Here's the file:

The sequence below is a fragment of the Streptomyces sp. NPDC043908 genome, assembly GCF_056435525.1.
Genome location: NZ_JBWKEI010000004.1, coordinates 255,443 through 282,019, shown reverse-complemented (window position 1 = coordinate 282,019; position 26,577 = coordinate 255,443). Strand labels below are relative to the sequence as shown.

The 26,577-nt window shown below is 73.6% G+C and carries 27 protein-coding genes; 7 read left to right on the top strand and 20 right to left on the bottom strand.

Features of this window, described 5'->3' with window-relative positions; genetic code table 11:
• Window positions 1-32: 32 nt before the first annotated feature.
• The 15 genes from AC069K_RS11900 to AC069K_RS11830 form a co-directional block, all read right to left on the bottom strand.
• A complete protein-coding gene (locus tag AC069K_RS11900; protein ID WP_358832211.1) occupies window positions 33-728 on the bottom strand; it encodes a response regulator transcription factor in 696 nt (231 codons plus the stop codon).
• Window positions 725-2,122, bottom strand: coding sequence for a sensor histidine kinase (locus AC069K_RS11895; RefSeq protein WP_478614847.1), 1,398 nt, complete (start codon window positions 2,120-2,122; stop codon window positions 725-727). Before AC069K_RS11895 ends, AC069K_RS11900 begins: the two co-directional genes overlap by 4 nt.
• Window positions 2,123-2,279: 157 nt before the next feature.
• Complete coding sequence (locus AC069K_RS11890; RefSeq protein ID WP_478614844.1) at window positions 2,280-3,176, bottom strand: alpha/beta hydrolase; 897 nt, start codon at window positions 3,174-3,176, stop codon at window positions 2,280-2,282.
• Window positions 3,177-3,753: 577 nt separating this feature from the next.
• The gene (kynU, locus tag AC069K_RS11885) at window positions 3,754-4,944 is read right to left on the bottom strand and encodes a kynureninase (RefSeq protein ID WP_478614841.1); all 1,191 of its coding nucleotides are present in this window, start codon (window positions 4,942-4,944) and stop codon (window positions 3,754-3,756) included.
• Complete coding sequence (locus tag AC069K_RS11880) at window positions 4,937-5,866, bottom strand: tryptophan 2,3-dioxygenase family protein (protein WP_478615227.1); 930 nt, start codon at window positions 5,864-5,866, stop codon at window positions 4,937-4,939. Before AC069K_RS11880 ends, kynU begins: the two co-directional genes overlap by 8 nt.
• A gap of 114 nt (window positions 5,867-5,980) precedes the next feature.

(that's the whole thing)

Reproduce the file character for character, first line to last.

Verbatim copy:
The sequence below is a fragment of the Streptomyces sp. NPDC043908 genome, assembly GCF_056435525.1.
Genome location: NZ_JBWKEI010000004.1, coordinates 255,443 through 282,019, shown reverse-complemented (window position 1 = coordinate 282,019; position 26,577 = coordinate 255,443). Strand labels below are relative to the sequence as shown.

The 26,577-nt window shown below is 73.6% G+C and carries 27 protein-coding genes; 7 read left to right on the top strand and 20 right to left on the bottom strand.

Features of this window, described 5'->3' with window-relative positions; genetic code table 11:
• Window positions 1-32: 32 nt before the first annotated feature.
• The 15 genes from AC069K_RS11900 to AC069K_RS11830 form a co-directional block, all read right to left on the bottom strand.
• A complete protein-coding gene (locus tag AC069K_RS11900; protein ID WP_358832211.1) occupies window positions 33-728 on the bottom strand; it encodes a response regulator transcription factor in 696 nt (231 codons plus the stop codon).
• Window positions 725-2,122, bottom strand: coding sequence for a sensor histidine kinase (locus AC069K_RS11895; RefSeq protein WP_478614847.1), 1,398 nt, complete (start codon window positions 2,120-2,122; stop codon window positions 725-727). Before AC069K_RS11895 ends, AC069K_RS11900 begins: the two co-directional genes overlap by 4 nt.
• Window positions 2,123-2,279: 157 nt before the next feature.
• Complete coding sequence (locus AC069K_RS11890; RefSeq protein ID WP_478614844.1) at window positions 2,280-3,176, bottom strand: alpha/beta hydrolase; 897 nt, start codon at window positions 3,174-3,176, stop codon at window positions 2,280-2,282.
• Window positions 3,177-3,753: 577 nt separating this feature from the next.
• The gene (kynU, locus tag AC069K_RS11885) at window positions 3,754-4,944 is read right to left on the bottom strand and encodes a kynureninase (RefSeq protein ID WP_478614841.1); all 1,191 of its coding nucleotides are present in this window, start codon (window positions 4,942-4,944) and stop codon (window positions 3,754-3,756) included.
• Complete coding sequence (locus tag AC069K_RS11880) at window positions 4,937-5,866, bottom strand: tryptophan 2,3-dioxygenase family protein (protein WP_478615227.1); 930 nt, start codon at window positions 5,864-5,866, stop codon at window positions 4,937-4,939. Before AC069K_RS11880 ends, kynU begins: the two co-directional genes overlap by 8 nt.
• A gap of 114 nt (window positions 5,867-5,980) precedes the next feature.